On a stage set looking very much like something out of an episode of MasterChef, the eyes (and cameras) of the world’s media watched with rapt attention as a small, unremarkable-looking meat patty fried in a pan. Who would have thought that the simple act of cooking and eating a burger could generate such a lot of headlines?
But then, to paraphrase Spock, this burger was made from meat, Jim, but not meat as we know it. The burger sizzling in the pan was made from meat painstakingly grown in a lab, using a cell cultivation technique developed over five years, with the burger’s cost running about $330,000. Rather than in vitro meat, the phrase “cultured beef” (a term suggesting cattle with a taste for opera) is the one preferred by the project’s lead professor, Mark Post of Maastricht University. PR notwithstanding, the burger – swiftly and inevitably – has been nicknamed the “Frankenburger.”
To witness the first public cooking and consumption of a lab-grown meat burger, the world’s media headed their droves to London’s Riverside Studios, a theater venue known, appropriately, for cutting-edge, experimental theater. Limited seats and strict security added to the media anticipation. Following the obligatory polished AV presentation – featuring, among others, project backer Sergey Brin – chef Richard McGeown set to frying the cultured beef burger in sunflower oil and butter. The white-hued burger had been colored with beet and saffron, contained breadcrumbs and a binding agent, and looked remarkably like – well – a burger.
As it fried, Post explained that the burger had been created “by taking muscle from a cow through a harmless procedure” and growing it in lab conditions. “The cells basically do the work of creating more cells on their own; we just provide the right conditions. From one cell we can make the 40 billion cells which are in that tiny burger.” And what drives Professor Post to create “meat” in this way? “I think most people don’t realize that current meat production won’t meet the growing demand for meat, so we need to come up with an alternative. There is no question. This can be an ethical and environmental way to produce meat.”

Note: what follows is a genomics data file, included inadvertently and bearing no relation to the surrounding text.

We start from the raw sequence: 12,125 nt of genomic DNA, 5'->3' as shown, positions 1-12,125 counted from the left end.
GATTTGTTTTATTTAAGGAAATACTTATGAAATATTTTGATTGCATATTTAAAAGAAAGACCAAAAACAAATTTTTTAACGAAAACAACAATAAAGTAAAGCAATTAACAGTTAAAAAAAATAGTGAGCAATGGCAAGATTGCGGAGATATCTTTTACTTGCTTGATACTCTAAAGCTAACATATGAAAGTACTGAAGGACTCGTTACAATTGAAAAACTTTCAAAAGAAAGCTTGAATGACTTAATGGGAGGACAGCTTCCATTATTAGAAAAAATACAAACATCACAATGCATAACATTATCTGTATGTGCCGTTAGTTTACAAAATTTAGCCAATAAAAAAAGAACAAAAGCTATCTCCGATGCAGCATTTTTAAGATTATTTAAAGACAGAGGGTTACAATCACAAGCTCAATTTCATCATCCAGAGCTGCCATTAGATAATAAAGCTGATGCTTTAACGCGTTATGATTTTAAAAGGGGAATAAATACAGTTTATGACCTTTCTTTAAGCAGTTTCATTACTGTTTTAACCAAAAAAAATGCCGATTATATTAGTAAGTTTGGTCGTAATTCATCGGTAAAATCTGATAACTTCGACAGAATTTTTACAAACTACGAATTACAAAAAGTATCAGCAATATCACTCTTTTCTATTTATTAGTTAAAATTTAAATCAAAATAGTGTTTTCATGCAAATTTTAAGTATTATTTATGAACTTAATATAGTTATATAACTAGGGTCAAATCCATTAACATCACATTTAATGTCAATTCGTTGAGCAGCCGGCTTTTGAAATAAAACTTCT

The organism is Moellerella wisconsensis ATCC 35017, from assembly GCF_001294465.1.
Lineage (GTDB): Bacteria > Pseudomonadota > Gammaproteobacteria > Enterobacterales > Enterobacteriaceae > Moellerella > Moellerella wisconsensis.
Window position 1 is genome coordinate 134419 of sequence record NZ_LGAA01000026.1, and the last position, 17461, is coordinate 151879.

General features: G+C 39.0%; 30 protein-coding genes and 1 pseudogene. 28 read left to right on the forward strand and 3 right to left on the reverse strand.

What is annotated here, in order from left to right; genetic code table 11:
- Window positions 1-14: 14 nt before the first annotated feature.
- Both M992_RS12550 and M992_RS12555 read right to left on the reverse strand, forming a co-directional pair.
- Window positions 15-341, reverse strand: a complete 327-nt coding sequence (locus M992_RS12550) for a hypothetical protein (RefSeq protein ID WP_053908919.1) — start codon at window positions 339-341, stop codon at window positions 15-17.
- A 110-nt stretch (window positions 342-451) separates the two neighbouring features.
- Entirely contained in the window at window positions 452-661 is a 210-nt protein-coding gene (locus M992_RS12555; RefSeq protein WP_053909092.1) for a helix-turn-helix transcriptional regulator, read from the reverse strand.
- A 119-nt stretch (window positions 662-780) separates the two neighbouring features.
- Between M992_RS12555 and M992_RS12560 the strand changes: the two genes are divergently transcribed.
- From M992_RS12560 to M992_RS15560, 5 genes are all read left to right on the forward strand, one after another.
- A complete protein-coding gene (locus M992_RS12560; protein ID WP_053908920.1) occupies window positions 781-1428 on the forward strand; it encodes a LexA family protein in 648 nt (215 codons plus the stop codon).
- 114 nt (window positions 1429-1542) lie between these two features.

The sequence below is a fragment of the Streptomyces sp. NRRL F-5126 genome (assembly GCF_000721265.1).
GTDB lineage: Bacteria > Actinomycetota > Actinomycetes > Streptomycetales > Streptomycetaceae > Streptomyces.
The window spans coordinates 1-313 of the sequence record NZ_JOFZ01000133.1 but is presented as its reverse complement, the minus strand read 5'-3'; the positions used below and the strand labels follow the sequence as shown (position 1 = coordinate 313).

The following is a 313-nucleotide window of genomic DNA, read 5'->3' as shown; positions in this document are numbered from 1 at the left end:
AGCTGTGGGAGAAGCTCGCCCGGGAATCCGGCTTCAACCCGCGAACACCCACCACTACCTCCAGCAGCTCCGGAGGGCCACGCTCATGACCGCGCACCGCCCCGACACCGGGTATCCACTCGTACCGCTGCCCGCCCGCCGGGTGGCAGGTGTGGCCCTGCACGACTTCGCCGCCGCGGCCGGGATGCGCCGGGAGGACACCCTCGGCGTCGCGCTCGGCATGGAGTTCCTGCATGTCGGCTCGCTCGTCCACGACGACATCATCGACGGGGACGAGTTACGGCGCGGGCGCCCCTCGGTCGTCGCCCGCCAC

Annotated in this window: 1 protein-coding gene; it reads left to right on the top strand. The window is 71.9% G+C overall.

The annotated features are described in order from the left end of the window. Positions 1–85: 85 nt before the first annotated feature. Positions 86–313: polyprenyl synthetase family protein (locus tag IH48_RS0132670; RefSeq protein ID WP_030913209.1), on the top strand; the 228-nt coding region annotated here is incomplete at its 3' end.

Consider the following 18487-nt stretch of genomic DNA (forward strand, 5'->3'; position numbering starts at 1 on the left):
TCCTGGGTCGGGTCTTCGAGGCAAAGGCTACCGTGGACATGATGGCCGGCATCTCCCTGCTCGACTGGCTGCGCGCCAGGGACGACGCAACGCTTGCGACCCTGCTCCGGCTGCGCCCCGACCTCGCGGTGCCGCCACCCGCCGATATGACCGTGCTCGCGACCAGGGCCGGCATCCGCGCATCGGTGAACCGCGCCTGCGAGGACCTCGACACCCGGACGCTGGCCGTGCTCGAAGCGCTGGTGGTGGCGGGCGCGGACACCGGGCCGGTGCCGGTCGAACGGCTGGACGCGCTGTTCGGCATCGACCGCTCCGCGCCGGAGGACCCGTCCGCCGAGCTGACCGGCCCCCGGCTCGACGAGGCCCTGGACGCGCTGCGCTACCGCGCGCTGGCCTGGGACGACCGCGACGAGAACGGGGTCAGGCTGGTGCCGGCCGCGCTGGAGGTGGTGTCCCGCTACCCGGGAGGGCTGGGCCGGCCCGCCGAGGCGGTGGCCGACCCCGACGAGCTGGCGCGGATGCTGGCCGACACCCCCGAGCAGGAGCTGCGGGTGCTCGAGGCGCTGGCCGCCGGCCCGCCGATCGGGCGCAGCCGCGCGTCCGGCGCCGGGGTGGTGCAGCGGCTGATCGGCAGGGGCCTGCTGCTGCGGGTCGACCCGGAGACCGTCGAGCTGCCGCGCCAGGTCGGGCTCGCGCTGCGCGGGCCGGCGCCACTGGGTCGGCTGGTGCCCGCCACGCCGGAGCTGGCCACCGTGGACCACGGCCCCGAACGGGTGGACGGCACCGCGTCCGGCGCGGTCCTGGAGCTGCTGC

Onstage next to Post and McGeown were the two volunteers chosen to sample the burger: Hanni Rutzer, a nutritional scientist, and writer Josh Schonwald. Neither of them, it was made clear, had been paid to take part in the tasting, nor had they signed a waiver. Rutzer was the first person to sample the freshly fried burger, chewing it thoughtfully. Her reaction was calm and positive. “I was expecting the texture to be more soft,” she commented, “it had a bite to it, quite some flavor, close to meat. I was missing the salt and pepper.” For Shonwald, “the mouth-feel was like meat, but it was missing fat. The experience was unnatural in that I don’t have burgers without ketchup, onions, jalapeno or bacon!” Both volunteers were confident that the lab-grown meat they’d sampled was safe to eat. “I’m not courageous,” stated Schonwald firmly.
Post envisions that turning this prototype into an affordable meat option, available in supermarkets, is “10 to 20 years off.” His vision is clear: “Imagine, you see two products in the supermarket, that look and taste the same, one grown in a cow, one grown in a lab. The cow meat has eco-tax on it because it is bad for the environment and a little label saying animals have been killed for this. Which are you going to choose?” People had raised the “ick factor” as an issue for people eating lab-grown meat, but, observed Ken Cook of the Environmental Working Group, conventional meat farming has a lot of the ick factor too. “This is a start,” declares Post, “eventually we want to replicate all the cuts of beef, but it will take some time.”
Undoubtedly, it was the novelty and the extraordinary expense of the lab-created burger which caught the world’s imagination. Behind the media stunt, however, are serious issues regarding the environment, animal welfare and how we sustain ourselves as a species. Food for thought.